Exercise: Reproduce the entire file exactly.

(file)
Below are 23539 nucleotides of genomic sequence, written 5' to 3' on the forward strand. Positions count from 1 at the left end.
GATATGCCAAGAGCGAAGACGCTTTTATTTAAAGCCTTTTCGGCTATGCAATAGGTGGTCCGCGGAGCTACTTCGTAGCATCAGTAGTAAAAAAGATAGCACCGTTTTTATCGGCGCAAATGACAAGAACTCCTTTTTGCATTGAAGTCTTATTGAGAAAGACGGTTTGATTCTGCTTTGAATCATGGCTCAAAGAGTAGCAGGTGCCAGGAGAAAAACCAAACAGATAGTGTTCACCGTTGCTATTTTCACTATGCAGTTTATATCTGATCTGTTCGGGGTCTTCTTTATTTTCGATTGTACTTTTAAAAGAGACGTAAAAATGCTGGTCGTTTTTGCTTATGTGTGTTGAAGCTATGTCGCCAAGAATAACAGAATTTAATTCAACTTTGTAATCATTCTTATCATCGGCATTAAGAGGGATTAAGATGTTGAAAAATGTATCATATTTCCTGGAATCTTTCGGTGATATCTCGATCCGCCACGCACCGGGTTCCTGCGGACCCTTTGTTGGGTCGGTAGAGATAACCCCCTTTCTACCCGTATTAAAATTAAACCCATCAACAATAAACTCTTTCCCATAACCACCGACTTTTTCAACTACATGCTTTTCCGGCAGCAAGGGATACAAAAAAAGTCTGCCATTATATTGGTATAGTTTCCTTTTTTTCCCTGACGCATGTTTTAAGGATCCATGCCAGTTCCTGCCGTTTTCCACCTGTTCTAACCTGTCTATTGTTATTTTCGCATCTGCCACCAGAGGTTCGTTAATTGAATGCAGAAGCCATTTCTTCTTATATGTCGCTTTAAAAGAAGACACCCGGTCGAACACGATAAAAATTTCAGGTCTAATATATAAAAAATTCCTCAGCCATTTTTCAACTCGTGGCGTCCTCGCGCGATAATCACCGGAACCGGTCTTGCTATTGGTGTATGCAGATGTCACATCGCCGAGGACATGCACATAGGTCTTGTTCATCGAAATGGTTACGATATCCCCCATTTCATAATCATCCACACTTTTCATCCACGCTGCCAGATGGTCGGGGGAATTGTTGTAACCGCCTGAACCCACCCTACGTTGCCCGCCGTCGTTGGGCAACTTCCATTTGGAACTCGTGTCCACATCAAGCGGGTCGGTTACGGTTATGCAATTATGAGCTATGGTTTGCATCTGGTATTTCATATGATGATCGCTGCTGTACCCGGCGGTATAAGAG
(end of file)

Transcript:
Below are 23539 nucleotides of genomic sequence, written 5' to 3' on the forward strand. Positions count from 1 at the left end.
GATATGCCAAGAGCGAAGACGCTTTTATTTAAAGCCTTTTCGGCTATGCAATAGGTGGTCCGCGGAGCTACTTCGTAGCATCAGTAGTAAAAAAGATAGCACCGTTTTTATCGGCGCAAATGACAAGAACTCCTTTTTGCATTGAAGTCTTATTGAGAAAGACGGTTTGATTCTGCTTTGAATCATGGCTCAAAGAGTAGCAGGTGCCAGGAGAAAAACCAAACAGATAGTGTTCACCGTTGCTATTTTCACTATGCAGTTTATATCTGATCTGTTCGGGGTCTTCTTTATTTTCGATTGTACTTTTAAAAGAGACGTAAAAATGCTGGTCGTTTTTGCTTATGTGTGTTGAAGCTATGTCGCCAAGAATAACAGAATTTAATTCAACTTTGTAATCATTCTTATCATCGGCATTAAGAGGGATTAAGATGTTGAAAAATGTATCATATTTCCTGGAATCTTTCGGTGATATCTCGATCCGCCACGCACCGGGTTCCTGCGGACCCTTTGTTGGGTCGGTAGAGATAACCCCCTTTCTACCCGTATTAAAATTAAACCCATCAACAATAAACTCTTTCCCATAACCACCGACTTTTTCAACTACATGCTTTTCCGGCAGCAAGGGATACAAAAAAAGTCTGCCATTATATTGGTATAGTTTCCTTTTTTTCCCTGACGCATGTTTTAAGGATCCATGCCAGTTCCTGCCGTTTTCCACCTGTTCTAACCTGTCTATTGTTATTTTCGCATCTGCCACCAGAGGTTCGTTAATTGAATGCAGAAGCCATTTCTTCTTATATGTCGCTTTAAAAGAAGACACCCGGTCGAACACGATAAAAATTTCAGGTCTAATATATAAAAAATTCCTCAGCCATTTTTCAACTCGTGGCGTCCTCGCGCGATAATCACCGGAACCGGTCTTGCTATTGGTGTATGCAGATGTCACATCGCCGAGGACATGCACATAGGTCTTGTTCATCGAAATGGTTACGATATCCCCCATTTCATAATCATCCACACTTTTCATCCACGCTGCCAGATGGTCGGGGGAATTGTTGTAACCGCCTGAACCCACCCTACGTTGCCCGCCGTCGTTGGGCAACTTCCATTTGGAACTCGTGTCCACATCAAGCGGGTCGGTTACGGTTATGCAATTATGAGCTATGGTTTGCATCTGGTATTTCATATGATGATCGCTGCTGTACCCGGCGGTATAAGAG